- Ron McCallum AO - The University of Sydney
- Professor Kim Rubenstein FAAL, FASSA - Australian National University
Ron McCallum AO will be in conversation with Professor Kim Rubenstein on Ron's memoir, Born at the Right Time.
- Dr Jelena Gligorijevic
Join Dr Jelena Gligorijevic as she discusses freedom of expression, liberalism and harmful expression in this research seminar.
- Professor Anne Twomey
During the January bushfires, the Prime Minister observed that using the Australian Defence Force (ADF) to provide aid was ‘testing the limits of constitutionally defined roles and responsibilities’. The ‘Royal Commission into National Natural Disaster Arrangements’ was established to inquire into these limits.
- Professor Trevor Allan LLD, FBA
In this seminar, Professor Trevor Allan LLD, FBA of the University of Cambridge will present his thesis that the law is constituted by the requirements of justice for the political community in which it operates, so that a public conception of justice is substituted for conflicting private ones.
Join Professor Jo Shaw as she introduces the key themes of her book, The People in Question: Citizens and Constitutions in Uncertain Times, before hearing and responding to a selection of expert commentaries from scholars in the field drawn from the Asia and Pacific region.
- Dr Cristy Clark
Hosted by the ANU College of Law Visitors Committee, this seminar will be presented by Dr Cristy Clark (University of Canberra Law School).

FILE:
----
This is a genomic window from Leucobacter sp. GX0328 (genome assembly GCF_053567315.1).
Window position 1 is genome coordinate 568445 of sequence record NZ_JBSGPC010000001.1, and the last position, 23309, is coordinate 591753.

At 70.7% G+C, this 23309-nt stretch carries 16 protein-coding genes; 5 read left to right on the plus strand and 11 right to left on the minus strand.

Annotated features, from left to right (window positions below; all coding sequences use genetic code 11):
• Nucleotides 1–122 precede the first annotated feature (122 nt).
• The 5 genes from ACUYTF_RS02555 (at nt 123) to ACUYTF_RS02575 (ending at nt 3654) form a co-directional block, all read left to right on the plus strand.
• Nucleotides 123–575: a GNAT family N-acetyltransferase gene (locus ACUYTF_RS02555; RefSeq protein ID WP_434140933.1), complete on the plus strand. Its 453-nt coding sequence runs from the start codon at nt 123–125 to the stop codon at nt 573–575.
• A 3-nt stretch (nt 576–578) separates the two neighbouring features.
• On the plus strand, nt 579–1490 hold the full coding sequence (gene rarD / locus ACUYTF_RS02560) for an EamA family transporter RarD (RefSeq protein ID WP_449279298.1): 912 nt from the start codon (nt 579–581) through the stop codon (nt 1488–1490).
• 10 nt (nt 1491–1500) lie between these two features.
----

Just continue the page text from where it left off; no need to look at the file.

Join Dr Levy and Dr O’Flynn in this ANU Law and Philosophy Forum event as they discuss the theoretical foundations and normative value of deliberative peace referendums, in a range of conflict situations.
- Associate Professor Amelia Simpson
Join Associate Professor Amelia Simpson as she explores voluntary assisted dying and discrimination on the basis of state residence in this session of the ANU College of Law research seminar series.
- Thitinan Pongsudhirak
Join leading Thai political scientist Professor Thitinan Pongsudhirak, The Australian National University (ANU) Thai consitutional law expert Sarah Bishop and Director of Lowy Institute’s Southeast Asia Project Ben Bland for a discussion on what happens next in one of Southeast Asia’s most volatile nations.
- Dr Gabrielle Appleby
- Professor Megan Davis
Hosted by the ANU College of Law Visitors Committee, this seminar will be presented by Dr Gabrielle Appleby and Professor Megan Davis and chaired by Professor James Stellios FAAL.